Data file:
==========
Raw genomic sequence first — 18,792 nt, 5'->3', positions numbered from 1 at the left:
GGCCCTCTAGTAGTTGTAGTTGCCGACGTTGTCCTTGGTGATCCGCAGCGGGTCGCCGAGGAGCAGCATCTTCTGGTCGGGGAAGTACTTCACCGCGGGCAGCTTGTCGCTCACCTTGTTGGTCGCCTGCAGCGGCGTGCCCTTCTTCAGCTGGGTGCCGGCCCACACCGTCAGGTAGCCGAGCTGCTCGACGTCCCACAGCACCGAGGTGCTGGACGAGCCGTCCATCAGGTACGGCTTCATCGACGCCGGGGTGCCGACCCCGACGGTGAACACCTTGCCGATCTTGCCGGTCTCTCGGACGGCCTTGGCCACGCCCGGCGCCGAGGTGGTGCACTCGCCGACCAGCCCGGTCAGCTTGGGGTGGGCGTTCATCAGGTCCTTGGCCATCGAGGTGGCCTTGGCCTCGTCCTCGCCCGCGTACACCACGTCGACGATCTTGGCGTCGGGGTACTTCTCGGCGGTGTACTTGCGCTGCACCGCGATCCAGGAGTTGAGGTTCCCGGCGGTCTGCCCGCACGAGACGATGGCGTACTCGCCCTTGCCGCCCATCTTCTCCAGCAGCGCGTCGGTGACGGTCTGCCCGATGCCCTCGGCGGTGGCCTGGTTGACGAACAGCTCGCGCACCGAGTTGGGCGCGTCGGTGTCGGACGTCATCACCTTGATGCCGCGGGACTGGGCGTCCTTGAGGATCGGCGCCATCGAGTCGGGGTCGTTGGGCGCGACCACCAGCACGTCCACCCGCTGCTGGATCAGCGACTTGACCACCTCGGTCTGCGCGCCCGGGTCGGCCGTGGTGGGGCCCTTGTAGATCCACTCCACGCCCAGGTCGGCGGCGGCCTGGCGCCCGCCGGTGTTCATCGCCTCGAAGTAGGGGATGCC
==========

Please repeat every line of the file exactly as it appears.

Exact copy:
Raw genomic sequence first — 18,792 nt, 5'->3', positions numbered from 1 at the left:
GGCCCTCTAGTAGTTGTAGTTGCCGACGTTGTCCTTGGTGATCCGCAGCGGGTCGCCGAGGAGCAGCATCTTCTGGTCGGGGAAGTACTTCACCGCGGGCAGCTTGTCGCTCACCTTGTTGGTCGCCTGCAGCGGCGTGCCCTTCTTCAGCTGGGTGCCGGCCCACACCGTCAGGTAGCCGAGCTGCTCGACGTCCCACAGCACCGAGGTGCTGGACGAGCCGTCCATCAGGTACGGCTTCATCGACGCCGGGGTGCCGACCCCGACGGTGAACACCTTGCCGATCTTGCCGGTCTCTCGGACGGCCTTGGCCACGCCCGGCGCCGAGGTGGTGCACTCGCCGACCAGCCCGGTCAGCTTGGGGTGGGCGTTCATCAGGTCCTTGGCCATCGAGGTGGCCTTGGCCTCGTCCTCGCCCGCGTACACCACGTCGACGATCTTGGCGTCGGGGTACTTCTCGGCGGTGTACTTGCGCTGCACCGCGATCCAGGAGTTGAGGTTCCCGGCGGTCTGCCCGCACGAGACGATGGCGTACTCGCCCTTGCCGCCCATCTTCTCCAGCAGCGCGTCGGTGACGGTCTGCCCGATGCCCTCGGCGGTGGCCTGGTTGACGAACAGCTCGCGCACCGAGTTGGGCGCGTCGGTGTCGGACGTCATCACCTTGATGCCGCGGGACTGGGCGTCCTTGAGGATCGGCGCCATCGAGTCGGGGTCGTTGGGCGCGACCACCAGCACGTCCACCCGCTGCTGGATCAGCGACTTGACCACCTCGGTCTGCGCGCCCGGGTCGGCCGTGGTGGGGCCCTTGTAGATCCACTCCACGCCCAGGTCGGCGGCGGCCTGGCGCCCGCCGGTGTTCATCGCCTCGAAGTAGGGGATGCC